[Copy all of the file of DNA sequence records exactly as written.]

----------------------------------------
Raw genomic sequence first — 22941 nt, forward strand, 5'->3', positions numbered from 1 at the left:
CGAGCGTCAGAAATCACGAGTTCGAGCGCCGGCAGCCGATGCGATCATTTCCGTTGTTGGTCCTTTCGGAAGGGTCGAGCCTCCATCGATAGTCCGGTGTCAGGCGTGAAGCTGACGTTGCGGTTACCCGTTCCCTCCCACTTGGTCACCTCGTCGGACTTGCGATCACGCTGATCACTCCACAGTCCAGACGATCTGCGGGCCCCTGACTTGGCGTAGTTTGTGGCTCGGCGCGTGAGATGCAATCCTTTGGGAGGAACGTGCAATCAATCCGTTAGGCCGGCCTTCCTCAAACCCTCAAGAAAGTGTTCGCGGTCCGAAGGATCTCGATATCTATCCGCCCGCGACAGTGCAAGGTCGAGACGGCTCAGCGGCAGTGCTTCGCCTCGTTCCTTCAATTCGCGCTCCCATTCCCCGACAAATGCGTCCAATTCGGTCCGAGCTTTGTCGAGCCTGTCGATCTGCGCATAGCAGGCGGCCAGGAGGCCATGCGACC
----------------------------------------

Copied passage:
Raw genomic sequence first — 22941 nt, forward strand, 5'->3', positions numbered from 1 at the left:
CGAGCGTCAGAAATCACGAGTTCGAGCGCCGGCAGCCGATGCGATCATTTCCGTTGTTGGTCCTTTCGGAAGGGTCGAGCCTCCATCGATAGTCCGGTGTCAGGCGTGAAGCTGACGTTGCGGTTACCCGTTCCCTCCCACTTGGTCACCTCGTCGGACTTGCGATCACGCTGATCACTCCACAGTCCAGACGATCTGCGGGCCCCTGACTTGGCGTAGTTTGTGGCTCGGCGCGTGAGATGCAATCCTTTGGGAGGAACGTGCAATCAATCCGTTAGGCCGGCCTTCCTCAAACCCTCAAGAAAGTGTTCGCGGTCCGAAGGATCTCGATATCTATCCGCCCGCGACAGTGCAAGGTCGAGACGGCTCAGCGGCAGTGCTTCGCCTCGTTCCTTCAATTCGCGCTCCCATTCCCCGACAAATGCGTCCAATTCGGTCCGAGCTTTGTCGAGCCTGTCGATCTGCGCATAGCAGGCGGCCAGGAGGCCATGCGACC